WA Govt calls for Perth anti-vax billboard to be pulled down after doctors complain
THE State Government is seeking to have an anti-vaccination billboard in Perth pulled down, after doctors complained it was posing a public health risk.
The billboard on the corner of Brisbane and William streets depicts a woman with textbooks and the question: “Do you know what’s in a vaccine?”
It provides a link to the radical American anti-vaccination group Learn the Risk.
The Australian Medical Association complained to Health Minister Roger Cook that the billboard should be banned, using legislation that states regulators can prohibit the advertising of “any public health risk activity”.
Mr Cook said yesterday that hewanted to see the billboard removed immediately and had asked the Health Department to investigate if powers under the Public Health Act could be used.
“The anti-vaccine lobby are once again spreading dangerous misinformation, this time with an insidious billboard targeting concerned parents,” Mr Cook said.
“Vaccination is a life saver — it is the best way to protect children from potentially deadly diseases.”
The Learn the Risk website claims it is a US-based, non-profit organisation with a global mission “for educating people worldwide on the dangers of pharmaceutical products, including vaccines and unnecessary medical treatments”.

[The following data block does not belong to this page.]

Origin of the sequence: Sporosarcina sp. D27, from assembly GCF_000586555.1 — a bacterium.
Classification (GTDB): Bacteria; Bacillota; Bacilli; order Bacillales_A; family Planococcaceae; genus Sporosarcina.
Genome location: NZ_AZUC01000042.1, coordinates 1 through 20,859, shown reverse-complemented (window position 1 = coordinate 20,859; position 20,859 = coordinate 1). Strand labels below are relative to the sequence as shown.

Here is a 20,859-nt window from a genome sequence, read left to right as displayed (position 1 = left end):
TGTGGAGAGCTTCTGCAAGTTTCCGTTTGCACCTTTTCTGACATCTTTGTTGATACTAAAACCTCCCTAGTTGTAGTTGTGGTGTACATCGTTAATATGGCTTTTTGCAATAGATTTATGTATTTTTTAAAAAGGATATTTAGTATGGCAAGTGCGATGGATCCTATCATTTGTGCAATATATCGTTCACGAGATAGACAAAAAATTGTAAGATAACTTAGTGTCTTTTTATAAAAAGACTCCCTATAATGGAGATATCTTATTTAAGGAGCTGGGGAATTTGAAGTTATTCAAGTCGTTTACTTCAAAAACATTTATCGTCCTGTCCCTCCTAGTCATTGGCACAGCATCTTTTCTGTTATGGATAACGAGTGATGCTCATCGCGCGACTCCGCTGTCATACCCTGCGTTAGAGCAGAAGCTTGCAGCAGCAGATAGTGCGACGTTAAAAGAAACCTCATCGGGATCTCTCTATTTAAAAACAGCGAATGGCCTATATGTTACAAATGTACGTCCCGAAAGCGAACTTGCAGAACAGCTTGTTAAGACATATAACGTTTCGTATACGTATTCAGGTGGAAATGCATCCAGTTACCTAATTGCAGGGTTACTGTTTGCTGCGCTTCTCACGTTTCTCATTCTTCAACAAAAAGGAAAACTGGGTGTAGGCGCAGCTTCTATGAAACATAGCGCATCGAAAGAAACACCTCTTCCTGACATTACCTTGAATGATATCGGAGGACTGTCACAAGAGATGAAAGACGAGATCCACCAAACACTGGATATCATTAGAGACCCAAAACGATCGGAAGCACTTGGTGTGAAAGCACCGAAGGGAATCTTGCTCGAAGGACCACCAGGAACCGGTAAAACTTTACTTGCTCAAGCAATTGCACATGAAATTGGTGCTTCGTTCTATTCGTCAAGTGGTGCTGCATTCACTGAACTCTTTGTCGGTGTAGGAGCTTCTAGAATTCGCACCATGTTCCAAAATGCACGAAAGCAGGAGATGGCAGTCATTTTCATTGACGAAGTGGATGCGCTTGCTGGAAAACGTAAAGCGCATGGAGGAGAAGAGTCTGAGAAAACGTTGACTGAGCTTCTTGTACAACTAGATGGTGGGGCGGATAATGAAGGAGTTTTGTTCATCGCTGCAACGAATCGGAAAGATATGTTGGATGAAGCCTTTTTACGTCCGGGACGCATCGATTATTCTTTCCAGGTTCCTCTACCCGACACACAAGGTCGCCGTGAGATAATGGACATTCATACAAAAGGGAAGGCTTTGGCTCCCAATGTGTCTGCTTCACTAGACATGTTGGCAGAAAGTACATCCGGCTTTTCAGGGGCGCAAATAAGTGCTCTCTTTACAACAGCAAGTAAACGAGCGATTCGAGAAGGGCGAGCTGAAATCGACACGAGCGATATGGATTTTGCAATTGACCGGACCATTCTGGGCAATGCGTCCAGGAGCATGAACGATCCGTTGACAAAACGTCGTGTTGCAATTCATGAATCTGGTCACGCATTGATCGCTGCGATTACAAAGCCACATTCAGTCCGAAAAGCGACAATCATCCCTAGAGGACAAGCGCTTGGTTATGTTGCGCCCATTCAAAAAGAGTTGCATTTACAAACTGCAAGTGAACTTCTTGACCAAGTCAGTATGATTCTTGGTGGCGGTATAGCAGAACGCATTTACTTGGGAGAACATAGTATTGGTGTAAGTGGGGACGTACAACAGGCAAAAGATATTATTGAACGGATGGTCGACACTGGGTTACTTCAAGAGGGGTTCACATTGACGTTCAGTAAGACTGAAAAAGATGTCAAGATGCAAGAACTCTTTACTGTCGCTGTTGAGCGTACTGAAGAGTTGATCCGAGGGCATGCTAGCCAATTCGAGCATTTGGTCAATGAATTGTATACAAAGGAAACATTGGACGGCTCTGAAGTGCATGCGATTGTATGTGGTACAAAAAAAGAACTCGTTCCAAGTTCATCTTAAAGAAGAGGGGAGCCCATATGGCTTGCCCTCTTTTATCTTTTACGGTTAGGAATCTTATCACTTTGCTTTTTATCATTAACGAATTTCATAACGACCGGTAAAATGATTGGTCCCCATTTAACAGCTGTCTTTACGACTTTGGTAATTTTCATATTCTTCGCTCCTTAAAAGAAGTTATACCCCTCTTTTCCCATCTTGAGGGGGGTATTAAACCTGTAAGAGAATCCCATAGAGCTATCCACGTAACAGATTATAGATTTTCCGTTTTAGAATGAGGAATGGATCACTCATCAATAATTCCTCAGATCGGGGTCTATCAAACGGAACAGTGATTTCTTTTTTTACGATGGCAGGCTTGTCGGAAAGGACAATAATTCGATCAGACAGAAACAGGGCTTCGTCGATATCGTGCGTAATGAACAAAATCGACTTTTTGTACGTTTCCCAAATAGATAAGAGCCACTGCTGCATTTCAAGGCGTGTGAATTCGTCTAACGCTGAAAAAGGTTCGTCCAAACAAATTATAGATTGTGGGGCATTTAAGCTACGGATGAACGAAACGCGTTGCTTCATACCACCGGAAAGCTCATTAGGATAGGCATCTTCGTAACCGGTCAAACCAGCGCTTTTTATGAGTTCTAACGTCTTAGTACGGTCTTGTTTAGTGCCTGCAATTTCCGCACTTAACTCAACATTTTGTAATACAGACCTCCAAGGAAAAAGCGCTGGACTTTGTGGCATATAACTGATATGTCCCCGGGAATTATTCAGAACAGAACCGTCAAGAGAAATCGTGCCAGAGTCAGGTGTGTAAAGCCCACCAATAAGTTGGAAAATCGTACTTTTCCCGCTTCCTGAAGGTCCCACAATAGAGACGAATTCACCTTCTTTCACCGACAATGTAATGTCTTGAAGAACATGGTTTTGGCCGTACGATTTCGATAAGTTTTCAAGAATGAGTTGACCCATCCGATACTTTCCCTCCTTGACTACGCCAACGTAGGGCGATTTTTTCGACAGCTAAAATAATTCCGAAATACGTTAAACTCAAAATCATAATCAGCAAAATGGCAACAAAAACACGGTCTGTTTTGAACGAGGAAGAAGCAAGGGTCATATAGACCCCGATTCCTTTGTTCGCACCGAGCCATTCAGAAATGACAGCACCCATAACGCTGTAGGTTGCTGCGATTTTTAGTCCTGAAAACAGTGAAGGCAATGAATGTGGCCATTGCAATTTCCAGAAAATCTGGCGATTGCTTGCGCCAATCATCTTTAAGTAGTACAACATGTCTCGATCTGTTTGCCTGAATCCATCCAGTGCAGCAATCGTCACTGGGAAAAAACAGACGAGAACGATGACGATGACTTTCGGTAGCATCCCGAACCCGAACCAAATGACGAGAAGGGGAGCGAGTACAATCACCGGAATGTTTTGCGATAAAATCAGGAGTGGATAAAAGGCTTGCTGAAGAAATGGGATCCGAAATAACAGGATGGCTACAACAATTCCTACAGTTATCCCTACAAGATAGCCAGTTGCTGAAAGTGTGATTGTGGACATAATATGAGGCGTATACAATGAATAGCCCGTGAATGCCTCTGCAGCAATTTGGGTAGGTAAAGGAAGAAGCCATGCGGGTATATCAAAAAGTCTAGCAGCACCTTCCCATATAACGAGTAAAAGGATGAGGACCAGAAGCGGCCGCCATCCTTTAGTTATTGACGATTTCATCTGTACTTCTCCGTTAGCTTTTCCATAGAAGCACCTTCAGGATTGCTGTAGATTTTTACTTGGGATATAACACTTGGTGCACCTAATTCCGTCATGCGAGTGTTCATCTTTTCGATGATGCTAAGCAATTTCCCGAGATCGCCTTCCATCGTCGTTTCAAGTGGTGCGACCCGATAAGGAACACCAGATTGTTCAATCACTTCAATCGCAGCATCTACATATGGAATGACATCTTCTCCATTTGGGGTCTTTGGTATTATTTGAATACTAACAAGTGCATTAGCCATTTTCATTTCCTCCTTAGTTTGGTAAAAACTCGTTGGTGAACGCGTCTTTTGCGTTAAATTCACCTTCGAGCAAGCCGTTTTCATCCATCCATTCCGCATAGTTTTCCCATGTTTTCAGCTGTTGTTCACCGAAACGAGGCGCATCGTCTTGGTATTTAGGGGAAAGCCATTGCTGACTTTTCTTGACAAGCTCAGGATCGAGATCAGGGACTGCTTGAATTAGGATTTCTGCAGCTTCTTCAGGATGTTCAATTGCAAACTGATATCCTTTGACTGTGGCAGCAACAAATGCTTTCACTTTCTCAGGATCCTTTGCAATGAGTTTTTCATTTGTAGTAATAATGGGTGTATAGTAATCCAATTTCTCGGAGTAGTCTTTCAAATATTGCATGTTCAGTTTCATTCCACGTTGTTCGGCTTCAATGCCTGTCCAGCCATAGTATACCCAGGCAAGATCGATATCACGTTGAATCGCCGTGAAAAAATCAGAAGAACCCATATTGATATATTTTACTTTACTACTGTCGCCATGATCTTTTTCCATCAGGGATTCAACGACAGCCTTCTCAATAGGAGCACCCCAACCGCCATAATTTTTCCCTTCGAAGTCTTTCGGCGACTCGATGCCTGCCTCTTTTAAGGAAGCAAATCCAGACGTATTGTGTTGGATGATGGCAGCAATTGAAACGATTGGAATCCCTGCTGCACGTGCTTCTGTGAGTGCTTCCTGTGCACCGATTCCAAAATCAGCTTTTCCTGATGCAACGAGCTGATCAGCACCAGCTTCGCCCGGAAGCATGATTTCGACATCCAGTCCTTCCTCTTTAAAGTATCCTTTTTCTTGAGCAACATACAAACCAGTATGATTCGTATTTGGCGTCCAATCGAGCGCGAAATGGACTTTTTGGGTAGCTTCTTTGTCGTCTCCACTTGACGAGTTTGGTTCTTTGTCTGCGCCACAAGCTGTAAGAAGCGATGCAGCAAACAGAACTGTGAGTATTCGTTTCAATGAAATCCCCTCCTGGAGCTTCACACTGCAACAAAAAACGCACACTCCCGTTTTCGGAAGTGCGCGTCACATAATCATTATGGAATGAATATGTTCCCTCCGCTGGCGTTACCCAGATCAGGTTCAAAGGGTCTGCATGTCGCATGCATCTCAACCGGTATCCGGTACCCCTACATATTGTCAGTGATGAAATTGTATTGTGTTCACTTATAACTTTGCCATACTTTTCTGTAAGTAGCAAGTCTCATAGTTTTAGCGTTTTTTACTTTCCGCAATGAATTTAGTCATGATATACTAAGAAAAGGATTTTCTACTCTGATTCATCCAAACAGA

It states it was founded by a former pharmaceutical insider Brandy Vaughan, an ex-Merck sales executive who “felt she had no choice when the industry’s agenda to keep us all sick began to spiral out of control”.
Australian Medical Association WA president Omar Khorshid said there was no place in WA for messages about vaccines that were misleading.
“It looks like they’re trying to avoid breaking any laws but it’s crystal clear that the billboard is about sowing the seed of doubt in people’s minds about the safety of vaccines,” he said.
“It’s classic conspiracy theory garbage. We want to send a strong message that they’re not welcome in Australia, and we have enough anti-vax groups here already without having any US imports who obviously have deep pockets.”
Dr Khorshid said the AMA was also raising concerns with the City of Vincent and the WA Local Government Authority.
“If local councils can oppose a fast food outlet then perhaps they can also outlaw inappropriate advertising on billboards,” he said.
Catherine Hughes, who lost her baby Riley to whooping cough in 2015, warned on her social media site that anti-vaccination activists from the US were targeting Perth.